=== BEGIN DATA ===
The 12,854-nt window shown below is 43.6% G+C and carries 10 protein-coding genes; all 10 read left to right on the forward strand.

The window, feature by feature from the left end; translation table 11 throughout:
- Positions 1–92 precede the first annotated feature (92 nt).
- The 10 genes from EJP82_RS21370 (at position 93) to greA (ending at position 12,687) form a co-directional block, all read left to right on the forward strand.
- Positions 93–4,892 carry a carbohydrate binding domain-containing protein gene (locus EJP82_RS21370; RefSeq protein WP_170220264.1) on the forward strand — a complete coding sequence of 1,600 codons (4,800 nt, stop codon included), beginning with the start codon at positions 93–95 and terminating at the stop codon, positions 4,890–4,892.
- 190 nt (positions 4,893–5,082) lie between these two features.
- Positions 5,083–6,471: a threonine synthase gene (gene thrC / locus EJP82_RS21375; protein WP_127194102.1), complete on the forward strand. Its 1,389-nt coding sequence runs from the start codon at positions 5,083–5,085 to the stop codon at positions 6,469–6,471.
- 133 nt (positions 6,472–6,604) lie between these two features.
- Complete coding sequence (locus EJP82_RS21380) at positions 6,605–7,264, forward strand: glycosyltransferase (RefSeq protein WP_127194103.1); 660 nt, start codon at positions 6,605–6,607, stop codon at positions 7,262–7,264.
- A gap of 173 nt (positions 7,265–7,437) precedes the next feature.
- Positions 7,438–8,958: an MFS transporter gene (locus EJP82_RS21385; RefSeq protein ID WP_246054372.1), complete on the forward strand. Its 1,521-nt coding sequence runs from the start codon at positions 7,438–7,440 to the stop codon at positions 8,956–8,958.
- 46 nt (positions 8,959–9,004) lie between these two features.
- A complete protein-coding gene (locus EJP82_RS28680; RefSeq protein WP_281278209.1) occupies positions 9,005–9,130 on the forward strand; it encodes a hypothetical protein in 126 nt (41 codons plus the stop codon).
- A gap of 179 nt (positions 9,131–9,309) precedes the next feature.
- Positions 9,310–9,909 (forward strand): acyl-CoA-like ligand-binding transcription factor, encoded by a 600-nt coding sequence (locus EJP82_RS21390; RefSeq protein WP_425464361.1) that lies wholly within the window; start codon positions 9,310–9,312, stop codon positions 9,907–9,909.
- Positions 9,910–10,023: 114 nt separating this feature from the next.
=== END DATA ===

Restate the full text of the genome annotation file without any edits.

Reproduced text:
The 12,854-nt window shown below is 43.6% G+C and carries 10 protein-coding genes; all 10 read left to right on the forward strand.

The window, feature by feature from the left end; translation table 11 throughout:
- Positions 1–92 precede the first annotated feature (92 nt).
- The 10 genes from EJP82_RS21370 (at position 93) to greA (ending at position 12,687) form a co-directional block, all read left to right on the forward strand.
- Positions 93–4,892 carry a carbohydrate binding domain-containing protein gene (locus EJP82_RS21370; RefSeq protein WP_170220264.1) on the forward strand — a complete coding sequence of 1,600 codons (4,800 nt, stop codon included), beginning with the start codon at positions 93–95 and terminating at the stop codon, positions 4,890–4,892.
- 190 nt (positions 4,893–5,082) lie between these two features.
- Positions 5,083–6,471: a threonine synthase gene (gene thrC / locus EJP82_RS21375; protein WP_127194102.1), complete on the forward strand. Its 1,389-nt coding sequence runs from the start codon at positions 5,083–5,085 to the stop codon at positions 6,469–6,471.
- 133 nt (positions 6,472–6,604) lie between these two features.
- Complete coding sequence (locus EJP82_RS21380) at positions 6,605–7,264, forward strand: glycosyltransferase (RefSeq protein WP_127194103.1); 660 nt, start codon at positions 6,605–6,607, stop codon at positions 7,262–7,264.
- A gap of 173 nt (positions 7,265–7,437) precedes the next feature.
- Positions 7,438–8,958: an MFS transporter gene (locus EJP82_RS21385; RefSeq protein ID WP_246054372.1), complete on the forward strand. Its 1,521-nt coding sequence runs from the start codon at positions 7,438–7,440 to the stop codon at positions 8,956–8,958.
- 46 nt (positions 8,959–9,004) lie between these two features.
- A complete protein-coding gene (locus EJP82_RS28680; RefSeq protein WP_281278209.1) occupies positions 9,005–9,130 on the forward strand; it encodes a hypothetical protein in 126 nt (41 codons plus the stop codon).
- A gap of 179 nt (positions 9,131–9,309) precedes the next feature.
- Positions 9,310–9,909 (forward strand): acyl-CoA-like ligand-binding transcription factor, encoded by a 600-nt coding sequence (locus EJP82_RS21390; RefSeq protein WP_425464361.1) that lies wholly within the window; start codon positions 9,310–9,312, stop codon positions 9,907–9,909.
- Positions 9,910–10,023: 114 nt separating this feature from the next.